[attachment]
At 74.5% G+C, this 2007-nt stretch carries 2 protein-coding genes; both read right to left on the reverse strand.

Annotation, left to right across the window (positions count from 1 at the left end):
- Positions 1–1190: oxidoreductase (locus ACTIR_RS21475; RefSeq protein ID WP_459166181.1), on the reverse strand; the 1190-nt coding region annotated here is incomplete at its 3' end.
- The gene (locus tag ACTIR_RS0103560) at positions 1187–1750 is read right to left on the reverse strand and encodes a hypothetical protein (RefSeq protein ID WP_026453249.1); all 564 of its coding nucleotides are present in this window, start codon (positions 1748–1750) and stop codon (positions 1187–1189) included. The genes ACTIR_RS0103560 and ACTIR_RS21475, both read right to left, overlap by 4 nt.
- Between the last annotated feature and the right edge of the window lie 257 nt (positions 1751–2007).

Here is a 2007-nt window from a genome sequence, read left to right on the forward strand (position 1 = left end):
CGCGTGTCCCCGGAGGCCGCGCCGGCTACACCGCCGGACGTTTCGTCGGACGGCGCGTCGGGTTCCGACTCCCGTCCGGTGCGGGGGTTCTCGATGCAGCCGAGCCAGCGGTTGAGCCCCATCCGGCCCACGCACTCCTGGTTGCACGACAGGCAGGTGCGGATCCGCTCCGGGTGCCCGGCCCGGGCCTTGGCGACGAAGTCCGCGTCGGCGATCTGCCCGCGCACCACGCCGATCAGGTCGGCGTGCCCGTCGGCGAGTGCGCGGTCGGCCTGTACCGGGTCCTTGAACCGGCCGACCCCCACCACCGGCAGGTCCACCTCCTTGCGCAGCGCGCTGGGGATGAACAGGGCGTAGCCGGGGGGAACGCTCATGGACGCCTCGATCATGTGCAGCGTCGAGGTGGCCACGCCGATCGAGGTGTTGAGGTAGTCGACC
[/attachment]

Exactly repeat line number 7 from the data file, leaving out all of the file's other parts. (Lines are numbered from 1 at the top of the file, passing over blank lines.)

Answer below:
CGCGTGTCCCCGGAGGCCGCGCCGGCTACACCGCCGGACGTTTCGTCGGACGGCGCGTCGGGTTCCGACTCCCGTCCGGTGCGGGGGTTCTCGATGCAGCCGAGCCAGCGGTTGAGCCCCATCCGGCCCACGCACTCCTGGTTGCACGACAGGCAGGTGCGGATCCGCTCCGGGTGCCCGGCCCGGGCCTTGGCGACGAAGTCCGCGTCGGCGATCTGCCCGCGCACCACGCCGATCAGGTCGGCGTGCCCGTCGGCGAGTGCGCGGTCGGCCTGTACCGGGTCCTTGAACCGGCCGACCCCCACCACCGGCAGGTCCACCTCCTTGCGCAGCGCGCTGGGGATGAACAGGGCGTAGCCGGGGGGAACGCTCATGGACGCCTCGATCATGTGCAGCGTCGAGGTGGCCACGCCGATCGAGGTGTTGAGGTAGTCGACC